Seventy percent of mothers with children under 18 years old are in the workforce—a 52 percent increase since 1975. Since the first female ran for president, the idea of women in power has continued to be a popular topic.
Hillary Clinton’s run for president encouraged young girls and boys to resist traditional gender stereotypes.
Dr. Susan Stein-Roggenbuck, assistant gender studies professor at MSU’s College of James Madison, said “women” is not a singular category and depends on age, race, class geographical location and religion.
Donald Trump’s strong candidacy shows that people still have a lot of discomfort with women in power, Stein-Roggenbuck said.
Clinton’s lost presidency, however novel, would not have immediately lead to equality across all genders. Stein-Roggenbuck said that having the first female candidate is bringing a lot of these issues to the forefront.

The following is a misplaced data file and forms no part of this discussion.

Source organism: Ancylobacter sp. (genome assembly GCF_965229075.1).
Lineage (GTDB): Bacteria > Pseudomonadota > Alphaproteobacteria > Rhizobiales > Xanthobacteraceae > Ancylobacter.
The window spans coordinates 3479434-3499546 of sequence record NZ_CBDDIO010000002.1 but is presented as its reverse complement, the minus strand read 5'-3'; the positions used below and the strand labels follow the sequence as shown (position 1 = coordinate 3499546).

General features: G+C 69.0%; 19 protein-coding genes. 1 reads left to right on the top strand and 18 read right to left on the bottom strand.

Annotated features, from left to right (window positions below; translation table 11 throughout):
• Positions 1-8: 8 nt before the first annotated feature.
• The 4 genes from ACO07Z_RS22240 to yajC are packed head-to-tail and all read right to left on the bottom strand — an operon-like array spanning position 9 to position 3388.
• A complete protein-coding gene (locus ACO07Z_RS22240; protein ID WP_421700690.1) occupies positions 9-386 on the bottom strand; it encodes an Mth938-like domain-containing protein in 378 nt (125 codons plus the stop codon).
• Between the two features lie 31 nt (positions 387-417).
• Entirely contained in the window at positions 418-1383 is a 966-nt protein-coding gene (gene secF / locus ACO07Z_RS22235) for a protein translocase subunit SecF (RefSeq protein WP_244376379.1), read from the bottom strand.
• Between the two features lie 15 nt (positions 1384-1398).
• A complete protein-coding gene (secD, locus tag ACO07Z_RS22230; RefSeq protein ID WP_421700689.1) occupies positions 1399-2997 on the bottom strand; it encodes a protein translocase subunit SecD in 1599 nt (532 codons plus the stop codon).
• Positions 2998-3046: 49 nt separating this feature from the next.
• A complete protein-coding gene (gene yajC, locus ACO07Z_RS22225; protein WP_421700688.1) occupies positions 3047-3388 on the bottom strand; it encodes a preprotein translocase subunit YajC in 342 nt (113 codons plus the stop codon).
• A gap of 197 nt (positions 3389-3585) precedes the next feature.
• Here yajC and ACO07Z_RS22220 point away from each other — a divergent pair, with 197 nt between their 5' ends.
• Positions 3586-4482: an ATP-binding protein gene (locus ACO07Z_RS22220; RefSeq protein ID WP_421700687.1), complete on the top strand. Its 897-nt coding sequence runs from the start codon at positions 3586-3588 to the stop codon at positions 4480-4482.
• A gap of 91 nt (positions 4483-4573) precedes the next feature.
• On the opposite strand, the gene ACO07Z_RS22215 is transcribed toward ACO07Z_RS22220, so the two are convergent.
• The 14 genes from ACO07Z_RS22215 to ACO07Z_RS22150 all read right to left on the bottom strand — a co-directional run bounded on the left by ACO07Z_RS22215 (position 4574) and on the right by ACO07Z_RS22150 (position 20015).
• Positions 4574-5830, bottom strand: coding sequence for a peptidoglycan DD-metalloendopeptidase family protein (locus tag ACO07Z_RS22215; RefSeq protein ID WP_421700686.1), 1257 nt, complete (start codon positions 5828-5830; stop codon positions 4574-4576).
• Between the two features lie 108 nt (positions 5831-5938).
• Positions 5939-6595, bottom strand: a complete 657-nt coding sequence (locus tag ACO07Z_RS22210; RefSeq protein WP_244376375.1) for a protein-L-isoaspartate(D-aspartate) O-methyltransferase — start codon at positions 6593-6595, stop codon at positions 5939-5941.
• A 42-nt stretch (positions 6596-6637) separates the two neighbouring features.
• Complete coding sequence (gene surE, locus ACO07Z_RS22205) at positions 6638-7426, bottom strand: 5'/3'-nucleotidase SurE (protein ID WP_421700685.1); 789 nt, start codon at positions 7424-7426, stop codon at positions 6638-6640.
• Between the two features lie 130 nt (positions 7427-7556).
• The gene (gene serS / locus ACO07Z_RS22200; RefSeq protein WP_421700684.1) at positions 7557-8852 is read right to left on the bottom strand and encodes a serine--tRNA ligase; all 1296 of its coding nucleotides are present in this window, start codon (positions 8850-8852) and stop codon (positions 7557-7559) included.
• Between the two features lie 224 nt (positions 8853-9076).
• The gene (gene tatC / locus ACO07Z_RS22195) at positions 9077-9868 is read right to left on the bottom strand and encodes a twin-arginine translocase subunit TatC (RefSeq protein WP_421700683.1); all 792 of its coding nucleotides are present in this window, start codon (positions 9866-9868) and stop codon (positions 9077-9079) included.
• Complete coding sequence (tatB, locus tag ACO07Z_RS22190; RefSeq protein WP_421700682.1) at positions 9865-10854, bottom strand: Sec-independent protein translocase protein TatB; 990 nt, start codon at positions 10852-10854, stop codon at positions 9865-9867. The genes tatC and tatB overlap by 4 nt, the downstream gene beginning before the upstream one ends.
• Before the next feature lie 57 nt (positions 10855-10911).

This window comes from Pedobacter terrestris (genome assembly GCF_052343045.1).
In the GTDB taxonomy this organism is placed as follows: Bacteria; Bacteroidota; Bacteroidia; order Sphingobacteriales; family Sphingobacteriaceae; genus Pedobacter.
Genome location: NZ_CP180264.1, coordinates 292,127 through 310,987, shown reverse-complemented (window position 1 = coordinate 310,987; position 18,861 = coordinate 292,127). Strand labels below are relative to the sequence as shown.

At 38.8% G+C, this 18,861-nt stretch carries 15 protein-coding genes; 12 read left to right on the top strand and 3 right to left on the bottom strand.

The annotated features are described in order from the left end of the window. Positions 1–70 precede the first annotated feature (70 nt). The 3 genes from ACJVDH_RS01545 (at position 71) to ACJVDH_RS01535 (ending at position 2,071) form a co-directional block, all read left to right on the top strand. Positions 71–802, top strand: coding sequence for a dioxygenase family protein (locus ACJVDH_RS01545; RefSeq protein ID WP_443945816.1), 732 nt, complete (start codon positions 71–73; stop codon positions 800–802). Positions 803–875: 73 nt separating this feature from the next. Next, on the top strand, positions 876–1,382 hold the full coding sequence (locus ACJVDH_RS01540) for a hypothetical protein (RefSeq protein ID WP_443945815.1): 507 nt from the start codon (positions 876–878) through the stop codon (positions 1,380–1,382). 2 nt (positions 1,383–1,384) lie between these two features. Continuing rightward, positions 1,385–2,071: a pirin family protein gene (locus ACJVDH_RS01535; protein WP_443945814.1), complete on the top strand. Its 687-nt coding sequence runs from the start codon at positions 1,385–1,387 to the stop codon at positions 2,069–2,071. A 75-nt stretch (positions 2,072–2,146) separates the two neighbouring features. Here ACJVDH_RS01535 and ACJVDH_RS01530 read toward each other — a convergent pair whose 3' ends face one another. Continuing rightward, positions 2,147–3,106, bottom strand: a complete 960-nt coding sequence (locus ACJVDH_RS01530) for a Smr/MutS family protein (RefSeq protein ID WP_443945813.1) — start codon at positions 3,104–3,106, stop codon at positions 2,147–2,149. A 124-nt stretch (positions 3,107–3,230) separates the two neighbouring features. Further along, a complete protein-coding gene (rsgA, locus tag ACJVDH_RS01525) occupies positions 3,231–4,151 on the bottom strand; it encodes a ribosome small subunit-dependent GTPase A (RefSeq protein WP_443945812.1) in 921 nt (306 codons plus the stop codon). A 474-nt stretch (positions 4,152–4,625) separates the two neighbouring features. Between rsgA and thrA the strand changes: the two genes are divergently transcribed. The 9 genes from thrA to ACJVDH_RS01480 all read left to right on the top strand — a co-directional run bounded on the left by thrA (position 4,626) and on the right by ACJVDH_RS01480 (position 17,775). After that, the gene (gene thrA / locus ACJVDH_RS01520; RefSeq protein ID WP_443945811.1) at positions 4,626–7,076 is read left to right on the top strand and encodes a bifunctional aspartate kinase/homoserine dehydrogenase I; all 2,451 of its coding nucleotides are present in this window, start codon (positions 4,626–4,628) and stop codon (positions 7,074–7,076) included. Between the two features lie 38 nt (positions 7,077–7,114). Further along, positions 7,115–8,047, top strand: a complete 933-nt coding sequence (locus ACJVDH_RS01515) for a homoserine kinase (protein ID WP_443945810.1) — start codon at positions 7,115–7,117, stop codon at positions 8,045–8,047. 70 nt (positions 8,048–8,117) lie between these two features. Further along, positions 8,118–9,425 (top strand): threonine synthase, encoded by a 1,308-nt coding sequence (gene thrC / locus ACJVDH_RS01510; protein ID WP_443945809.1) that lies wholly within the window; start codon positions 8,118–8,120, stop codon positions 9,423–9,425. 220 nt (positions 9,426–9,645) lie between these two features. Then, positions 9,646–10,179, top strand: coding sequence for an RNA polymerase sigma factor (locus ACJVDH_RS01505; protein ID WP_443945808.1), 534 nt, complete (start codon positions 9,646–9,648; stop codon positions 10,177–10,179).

“It’s tapping into traditional ideas of what women should do,” Stein-Roggenbuck said. “I think we are certainly seeing a different gender dynamic.”
Cangelosi’s six-year-old daughter Mayra was devastated after Clinton’s presidential loss and confused about what it meant for her future.
“She asked what he would do as president, so we struggled to think of something positive that he would do that she would be able to understand,” Cangelosi said.
Mayra may have woken up on Nov. 9 disappointed by the news, but perhaps when she casts her own ballot sometime in the future it will be to ensure gender equality.